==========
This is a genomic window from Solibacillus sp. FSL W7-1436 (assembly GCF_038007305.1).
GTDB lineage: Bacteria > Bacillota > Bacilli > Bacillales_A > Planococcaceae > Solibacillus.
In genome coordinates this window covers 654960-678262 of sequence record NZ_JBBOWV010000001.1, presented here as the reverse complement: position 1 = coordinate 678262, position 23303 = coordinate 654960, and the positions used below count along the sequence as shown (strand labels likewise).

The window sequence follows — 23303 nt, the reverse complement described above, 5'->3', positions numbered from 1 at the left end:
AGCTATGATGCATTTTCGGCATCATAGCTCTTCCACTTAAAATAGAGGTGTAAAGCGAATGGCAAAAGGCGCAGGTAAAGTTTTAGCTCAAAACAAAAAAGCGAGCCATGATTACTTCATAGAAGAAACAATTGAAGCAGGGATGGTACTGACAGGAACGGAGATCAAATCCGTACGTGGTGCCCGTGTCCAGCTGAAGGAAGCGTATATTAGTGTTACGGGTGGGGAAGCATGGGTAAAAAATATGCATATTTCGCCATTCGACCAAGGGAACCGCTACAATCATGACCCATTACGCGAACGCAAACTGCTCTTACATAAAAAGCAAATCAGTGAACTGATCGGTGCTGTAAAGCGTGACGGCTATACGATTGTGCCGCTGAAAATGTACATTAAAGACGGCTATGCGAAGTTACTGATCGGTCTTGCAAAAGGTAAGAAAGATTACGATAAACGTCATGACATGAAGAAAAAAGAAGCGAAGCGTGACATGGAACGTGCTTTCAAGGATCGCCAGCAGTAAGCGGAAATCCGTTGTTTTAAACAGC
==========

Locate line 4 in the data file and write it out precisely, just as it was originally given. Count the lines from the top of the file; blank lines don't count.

The window sequence follows — 23303 nt, the reverse complement described above, 5'->3', positions numbered from 1 at the left end: